Roadside bombs cause quite a lot of stress, he said, because of their unexpected and traumatic nature. Caron said the event causes a lot of nightmares, restlessness, fear of crowds and fear of being in vehicles. Caron spoke of one Marine who had 40 percent of his face paralyzed because of a roadside bomb. He said the Marine had nightmares, was angry, couldn’t be in a crowd and jumped at the slightest noise. “It’s a very common response,” said Caron.

Foot patrols are also nerve wracking because the soldier is totally exposed. If they engage an enemy, they may actually see the person’s face. Caron said they tend to see the person again in dreams and feel guilt, remorse and even anger after taking the person’s life.

The general alertness and hypersensitivity to danger is also a common cause of troubles in soldiers, according to Caron. “It mentally and physically puts them to a point of exhaustion where it’s hard for them to relax, hard for them to sleep,” he said.

He said some of the worst cases he sees are soldiers who have done multiple stints in-country. He said many of them think it’ll be different when they come back a second time, but all the old problems spring up again. More >>

July 6, 2006 - Men's News Daily

Alleged US Atrocities in Iraq Lead to Investigations, Speculation

At Yale University Medical School, Psychiatrist Deane Aikins is working on a research project with the U.S. Army to determine the impact of stress on soldiers. The study is still in its early stages, but he says he has already determined, through brain imaging, that some soldiers physically deal with the stress of battle better than others. He says troops have to deal with what is called Post-Traumatic Stress Disorder, or PTSD, even while they are still in the stressful environment of combat. But he says such stress is usually internalized. “The PTSD doesn’t make you go and become homicidal. It’s very internalized anguish,” said Dr. Aikins.

Dr. Aikins says he is looking for physical traits revealed in the brain images that might help predict whether a person will be a good soldier. But he says he and other researchers have not found any such traits yet. “Can we predict who will perform poorly? There is 60 years of research that say we can’t, with combat service. So, this idea of can we predict who would commit a war atrocity, we don’t know how to do that. And part of it is because, look, it’s so rare,” added Dr. Aikins. More >>

July 9, 2006 - Worcester Telegram & Gazette:

War veterans facing a battle back home
Post-traumatic stress disorder haunts many returning soldiers

Subbing for a colleague at a congressional town meeting in Western Massachusetts, U.S. Rep. James P. McGovern, D-Worcester, heard a story from the father of a U.S. serviceman that framed the Iraq War in a way he will never forget.

The man had come to the forum in Montague to tell Mr. McGovern, who was filling in for U.S. Rep. John W. Olver, D-Amherst, about how he and his wife prayed every night for their son’s safe return from his tour of duty. Their wish was granted, but it came with a price. The 23-year-old war veteran was behaving erratically, in ways unlike any he had shown before he left. He was drinking heavily and was noticeably emotional.

One night he laid his head on his father’s lap and promptly burst into tears, saying he couldn’t handle what he had seen and experienced in Iraq. He had not been screened upon his return home and was obviously suffering from post-traumatic stress disorder.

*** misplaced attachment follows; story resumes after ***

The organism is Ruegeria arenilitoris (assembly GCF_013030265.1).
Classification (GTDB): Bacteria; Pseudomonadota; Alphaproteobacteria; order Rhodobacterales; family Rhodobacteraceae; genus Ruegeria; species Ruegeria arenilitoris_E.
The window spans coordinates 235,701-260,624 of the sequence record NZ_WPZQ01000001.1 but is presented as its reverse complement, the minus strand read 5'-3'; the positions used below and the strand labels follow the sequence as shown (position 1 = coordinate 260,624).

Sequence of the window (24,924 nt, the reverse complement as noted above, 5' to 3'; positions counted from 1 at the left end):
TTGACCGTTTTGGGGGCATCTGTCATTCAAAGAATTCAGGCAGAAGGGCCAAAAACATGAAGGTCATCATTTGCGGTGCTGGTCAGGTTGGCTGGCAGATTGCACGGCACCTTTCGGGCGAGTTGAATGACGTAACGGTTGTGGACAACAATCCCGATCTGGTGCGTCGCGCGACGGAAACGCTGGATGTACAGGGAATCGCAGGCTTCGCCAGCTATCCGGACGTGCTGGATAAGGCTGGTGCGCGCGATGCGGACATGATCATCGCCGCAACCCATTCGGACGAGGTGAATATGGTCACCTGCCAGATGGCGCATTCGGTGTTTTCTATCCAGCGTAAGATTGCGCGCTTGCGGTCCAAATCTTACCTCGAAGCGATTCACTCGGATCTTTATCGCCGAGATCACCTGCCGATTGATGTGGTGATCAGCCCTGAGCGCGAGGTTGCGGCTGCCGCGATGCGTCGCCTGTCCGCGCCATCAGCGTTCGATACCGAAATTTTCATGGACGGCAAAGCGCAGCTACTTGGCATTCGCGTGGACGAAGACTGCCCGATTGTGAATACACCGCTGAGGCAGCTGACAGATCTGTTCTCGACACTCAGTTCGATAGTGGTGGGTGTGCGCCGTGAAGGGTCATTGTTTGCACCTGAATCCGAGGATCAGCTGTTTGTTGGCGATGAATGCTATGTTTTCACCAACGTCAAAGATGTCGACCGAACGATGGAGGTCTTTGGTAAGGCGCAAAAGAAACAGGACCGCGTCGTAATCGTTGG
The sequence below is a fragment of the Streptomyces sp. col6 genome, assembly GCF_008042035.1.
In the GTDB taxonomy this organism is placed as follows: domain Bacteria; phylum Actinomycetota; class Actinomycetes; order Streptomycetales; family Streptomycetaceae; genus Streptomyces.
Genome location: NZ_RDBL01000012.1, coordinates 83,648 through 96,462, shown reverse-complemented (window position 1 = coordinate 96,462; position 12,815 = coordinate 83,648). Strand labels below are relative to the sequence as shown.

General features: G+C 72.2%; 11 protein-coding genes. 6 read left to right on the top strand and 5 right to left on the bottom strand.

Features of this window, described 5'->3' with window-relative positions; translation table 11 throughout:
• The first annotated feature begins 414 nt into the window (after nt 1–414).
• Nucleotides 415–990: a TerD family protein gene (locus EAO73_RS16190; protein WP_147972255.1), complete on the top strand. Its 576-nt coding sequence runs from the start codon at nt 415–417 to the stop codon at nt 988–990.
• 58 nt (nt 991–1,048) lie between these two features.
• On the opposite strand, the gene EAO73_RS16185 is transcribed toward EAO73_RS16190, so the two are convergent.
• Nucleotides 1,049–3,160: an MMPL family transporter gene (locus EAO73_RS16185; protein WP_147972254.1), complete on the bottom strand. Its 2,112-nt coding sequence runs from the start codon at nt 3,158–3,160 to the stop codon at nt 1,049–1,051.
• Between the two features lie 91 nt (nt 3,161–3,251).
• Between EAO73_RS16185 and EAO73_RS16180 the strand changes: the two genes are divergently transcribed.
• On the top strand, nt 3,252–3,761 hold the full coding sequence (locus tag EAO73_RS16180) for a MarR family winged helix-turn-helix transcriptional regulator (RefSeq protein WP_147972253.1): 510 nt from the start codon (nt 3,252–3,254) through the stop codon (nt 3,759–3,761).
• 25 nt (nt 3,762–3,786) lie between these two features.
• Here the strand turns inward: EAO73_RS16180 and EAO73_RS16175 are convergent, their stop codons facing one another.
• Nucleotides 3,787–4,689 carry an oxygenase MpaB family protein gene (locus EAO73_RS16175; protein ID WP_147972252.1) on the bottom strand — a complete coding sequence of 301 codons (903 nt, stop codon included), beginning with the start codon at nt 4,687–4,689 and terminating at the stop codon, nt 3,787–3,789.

“The next time his head was in my lap was after I cut the hose he used to hang himself in my home,” the father told McGovern.

A recent study by the Department of Veterans Affairs predicted the number of veterans with this stress disorder will reach 30,000 by October, a near doubling of that figure in the span of a year. Additionally, the federal Government Accountability Office released a study in May showing that 8 of 10 servicemen returning from Iraq and Afghanistan are at risk for PTSD but are not being referred for mental health evaluation.

The head of the Worcester Vet Center, 597 Lincoln St., reports an increase in Iraq War veterans with PTSD. The regional director of VA clinics, based in Manchester, N.H., said the trend is evident throughout New England and the entire country. More >>

Blog Widget by LinkWithin
Want to stay connected? You can subscribe to PTSD Combat via Feedburner or follow Ilona on Twitter.
Later/Newer Posts Previous/Older Posts Return Home

2011: Jan Feb
2010: Jan Feb Mar Apr May Jun Jul Aug Sept Oct Nov Dec
2009: Jan Feb Mar Apr May Jun Jul Aug Sept Oct Nov Dec
2008: Jan Feb Mar Apr May Jun Jul Aug Sept Oct Nov Dec
2007: Jan Feb Mar Apr May Jun Jul Aug Sept Oct Nov Dec
2006: Jan Feb Mar Apr May Jun Jul Aug Sept Oct Nov Dec
2005: Sept Oct Nov Dec

Legal Notice

The information presented on this web site is based on news reports, medical and government documents, and personal analysis. It does NOT represent therapeutic prescription or recommendation. For specific advice and information, consult your health care provider.

Comments at PTSD Combat do not necessarily represent the editor's views. Illegal or inappropriate material will be removed when brought to our attention. The existence of such does not reflect an endorsement.

This site contains at times large portions of copyrighted material not specifically authorized by the copyright owner. This material is used for educational purposes, to forward understanding of issues that concern veterans and military families. In accordance with U.S. Copyright Law Title 17 U.S.C. Section 107, the material on this site is distributed without profit. More information.